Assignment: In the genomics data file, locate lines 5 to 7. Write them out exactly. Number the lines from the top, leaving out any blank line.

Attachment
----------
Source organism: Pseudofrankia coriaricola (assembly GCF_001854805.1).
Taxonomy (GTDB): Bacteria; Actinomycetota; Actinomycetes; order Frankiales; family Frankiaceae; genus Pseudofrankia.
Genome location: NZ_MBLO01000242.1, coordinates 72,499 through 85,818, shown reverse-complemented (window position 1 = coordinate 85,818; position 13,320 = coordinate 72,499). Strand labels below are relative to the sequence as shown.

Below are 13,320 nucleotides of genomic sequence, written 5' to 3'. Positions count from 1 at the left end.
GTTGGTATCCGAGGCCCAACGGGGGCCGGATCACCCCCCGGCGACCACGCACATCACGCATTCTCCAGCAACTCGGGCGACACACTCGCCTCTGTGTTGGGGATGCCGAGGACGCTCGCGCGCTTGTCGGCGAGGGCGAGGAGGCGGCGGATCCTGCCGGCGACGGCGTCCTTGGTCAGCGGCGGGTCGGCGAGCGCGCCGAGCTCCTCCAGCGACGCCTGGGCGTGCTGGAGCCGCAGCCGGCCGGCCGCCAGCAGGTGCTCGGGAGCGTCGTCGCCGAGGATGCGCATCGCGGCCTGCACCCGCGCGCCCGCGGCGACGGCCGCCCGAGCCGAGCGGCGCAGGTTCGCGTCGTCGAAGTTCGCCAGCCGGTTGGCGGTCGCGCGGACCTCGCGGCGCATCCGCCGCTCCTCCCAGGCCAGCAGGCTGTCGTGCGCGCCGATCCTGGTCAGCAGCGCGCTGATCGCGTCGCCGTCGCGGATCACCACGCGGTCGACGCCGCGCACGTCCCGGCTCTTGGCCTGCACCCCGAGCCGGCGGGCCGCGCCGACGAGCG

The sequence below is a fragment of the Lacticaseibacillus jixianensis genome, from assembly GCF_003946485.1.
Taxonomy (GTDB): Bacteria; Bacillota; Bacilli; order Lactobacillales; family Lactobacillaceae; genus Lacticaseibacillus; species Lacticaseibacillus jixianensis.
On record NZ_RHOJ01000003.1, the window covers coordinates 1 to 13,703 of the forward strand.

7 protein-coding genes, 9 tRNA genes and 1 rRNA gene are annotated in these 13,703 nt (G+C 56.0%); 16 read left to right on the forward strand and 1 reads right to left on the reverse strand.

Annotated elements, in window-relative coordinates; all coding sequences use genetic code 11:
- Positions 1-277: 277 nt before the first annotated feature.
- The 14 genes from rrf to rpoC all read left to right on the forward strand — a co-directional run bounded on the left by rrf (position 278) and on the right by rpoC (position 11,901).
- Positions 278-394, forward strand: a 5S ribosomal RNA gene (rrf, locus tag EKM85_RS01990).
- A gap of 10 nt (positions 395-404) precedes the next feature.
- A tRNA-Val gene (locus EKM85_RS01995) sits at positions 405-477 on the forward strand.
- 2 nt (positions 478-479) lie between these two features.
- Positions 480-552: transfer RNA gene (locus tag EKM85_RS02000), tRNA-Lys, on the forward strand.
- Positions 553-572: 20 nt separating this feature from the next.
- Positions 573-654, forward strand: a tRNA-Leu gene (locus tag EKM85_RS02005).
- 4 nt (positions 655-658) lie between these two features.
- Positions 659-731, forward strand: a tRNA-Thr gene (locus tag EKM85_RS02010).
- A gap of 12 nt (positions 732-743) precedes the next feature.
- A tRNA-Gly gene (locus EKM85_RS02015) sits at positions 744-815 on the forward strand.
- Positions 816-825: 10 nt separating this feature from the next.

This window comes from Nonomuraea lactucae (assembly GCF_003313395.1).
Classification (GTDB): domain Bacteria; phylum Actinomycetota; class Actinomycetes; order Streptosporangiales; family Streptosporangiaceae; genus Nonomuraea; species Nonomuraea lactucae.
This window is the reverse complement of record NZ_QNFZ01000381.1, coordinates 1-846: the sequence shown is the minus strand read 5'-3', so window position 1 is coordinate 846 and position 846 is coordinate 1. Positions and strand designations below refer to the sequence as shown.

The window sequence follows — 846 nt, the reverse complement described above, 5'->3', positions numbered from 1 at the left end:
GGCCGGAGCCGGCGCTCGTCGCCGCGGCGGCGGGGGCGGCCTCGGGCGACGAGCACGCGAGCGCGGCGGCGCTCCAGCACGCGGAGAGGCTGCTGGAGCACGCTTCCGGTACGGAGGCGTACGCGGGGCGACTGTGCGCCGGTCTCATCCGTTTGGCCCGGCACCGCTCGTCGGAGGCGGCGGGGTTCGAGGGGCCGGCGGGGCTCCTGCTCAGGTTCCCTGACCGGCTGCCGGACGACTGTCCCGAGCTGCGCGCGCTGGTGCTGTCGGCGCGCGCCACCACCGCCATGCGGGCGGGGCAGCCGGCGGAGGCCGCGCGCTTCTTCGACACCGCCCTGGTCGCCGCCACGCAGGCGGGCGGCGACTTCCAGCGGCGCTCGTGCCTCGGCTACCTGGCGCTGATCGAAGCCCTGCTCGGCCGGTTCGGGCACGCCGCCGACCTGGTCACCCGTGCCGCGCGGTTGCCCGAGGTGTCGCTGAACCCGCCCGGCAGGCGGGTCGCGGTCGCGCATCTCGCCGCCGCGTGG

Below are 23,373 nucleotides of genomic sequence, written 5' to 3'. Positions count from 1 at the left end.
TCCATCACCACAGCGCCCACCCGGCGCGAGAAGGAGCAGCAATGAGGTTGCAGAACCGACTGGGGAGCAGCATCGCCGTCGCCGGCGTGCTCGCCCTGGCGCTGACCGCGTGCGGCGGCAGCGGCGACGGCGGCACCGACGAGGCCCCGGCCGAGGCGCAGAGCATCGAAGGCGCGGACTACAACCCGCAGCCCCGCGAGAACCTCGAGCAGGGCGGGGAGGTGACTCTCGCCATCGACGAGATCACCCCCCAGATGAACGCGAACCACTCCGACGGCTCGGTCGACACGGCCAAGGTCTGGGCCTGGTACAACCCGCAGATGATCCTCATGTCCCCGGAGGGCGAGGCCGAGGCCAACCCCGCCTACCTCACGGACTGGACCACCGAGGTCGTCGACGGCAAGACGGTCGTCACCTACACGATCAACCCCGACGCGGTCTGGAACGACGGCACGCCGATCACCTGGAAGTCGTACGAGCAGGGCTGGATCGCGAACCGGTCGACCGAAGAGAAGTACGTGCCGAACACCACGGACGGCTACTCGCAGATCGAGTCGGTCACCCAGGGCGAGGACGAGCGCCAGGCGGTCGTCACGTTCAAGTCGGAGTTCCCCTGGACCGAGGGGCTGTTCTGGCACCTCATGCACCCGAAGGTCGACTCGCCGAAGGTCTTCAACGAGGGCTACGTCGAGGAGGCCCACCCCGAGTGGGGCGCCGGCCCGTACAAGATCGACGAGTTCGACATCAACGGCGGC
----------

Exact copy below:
GTTGGTATCCGAGGCCCAACGGGGGCCGGATCACCCCCCGGCGACCACGCACATCACGCATTCTCCAGCAACTCGGGCGACACACTCGCCTCTGTGTTGGGGATGCCGAGGACGCTCGCGCGCTTGTCGGCGAGGGCGAGGAGGCGGCGGATCCTGCCGGCGACGGCGTCCTTGGTCAGCGGCGGGTCGGCGAGCGCGCCGAGCTCCTCCAGCGACGCCTGGGCGTGCTGGAGCCGCAGCCGGCCGGCCGCCAGCAGGTGCTCGGGAGCGTCGTCGCCGAGGATGCGCATCGCGGCCTGCACCCGCGCGCCCGCGGCGACGGCCGCCCGAGCCGAGCGGCGCAGGTTCGCGTCGTCGAAGTTCGCCAGCCGGTTGGCGGTCGCGCGGACCTCGCGGCGCATCCGCCGCTCCTCCCAGGCCAGCAGGCTGTCGTGCGCGCCGATCCTGGTCAGCAGCGCGCTGATCGCGTCGCCGTCGCGGATCACCACGCGGTCGACGCCGCGCACGTCCCGGCTCTTGGCCTGCACCCCGAGCCGGCGGGCCGCGCCGACGAGCG

The sequence below is a fragment of the Lacticaseibacillus jixianensis genome, from assembly GCF_003946485.1.
Taxonomy (GTDB): Bacteria; Bacillota; Bacilli; order Lactobacillales; family Lactobacillaceae; genus Lacticaseibacillus; species Lacticaseibacillus jixianensis.